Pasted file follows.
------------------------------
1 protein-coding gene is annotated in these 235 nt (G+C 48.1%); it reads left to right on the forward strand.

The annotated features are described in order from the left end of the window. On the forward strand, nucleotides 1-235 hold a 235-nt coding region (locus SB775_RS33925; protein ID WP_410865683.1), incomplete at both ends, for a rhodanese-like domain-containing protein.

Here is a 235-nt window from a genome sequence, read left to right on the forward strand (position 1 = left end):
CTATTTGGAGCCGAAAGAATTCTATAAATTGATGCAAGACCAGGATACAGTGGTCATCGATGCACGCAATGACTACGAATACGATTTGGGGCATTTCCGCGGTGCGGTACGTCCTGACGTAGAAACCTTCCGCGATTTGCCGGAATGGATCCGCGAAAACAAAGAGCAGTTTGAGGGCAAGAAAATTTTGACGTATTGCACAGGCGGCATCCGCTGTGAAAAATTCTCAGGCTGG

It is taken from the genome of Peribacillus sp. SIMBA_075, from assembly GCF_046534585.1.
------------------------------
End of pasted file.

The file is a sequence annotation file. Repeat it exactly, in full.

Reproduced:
1 protein-coding gene is annotated in these 235 nt (G+C 48.1%); it reads left to right on the forward strand.

The annotated features are described in order from the left end of the window. On the forward strand, nucleotides 1-235 hold a 235-nt coding region (locus SB775_RS33925; protein ID WP_410865683.1), incomplete at both ends, for a rhodanese-like domain-containing protein.

Here is a 235-nt window from a genome sequence, read left to right on the forward strand (position 1 = left end):
CTATTTGGAGCCGAAAGAATTCTATAAATTGATGCAAGACCAGGATACAGTGGTCATCGATGCACGCAATGACTACGAATACGATTTGGGGCATTTCCGCGGTGCGGTACGTCCTGACGTAGAAACCTTCCGCGATTTGCCGGAATGGATCCGCGAAAACAAAGAGCAGTTTGAGGGCAAGAAAATTTTGACGTATTGCACAGGCGGCATCCGCTGTGAAAAATTCTCAGGCTGG

It is taken from the genome of Peribacillus sp. SIMBA_075, from assembly GCF_046534585.1.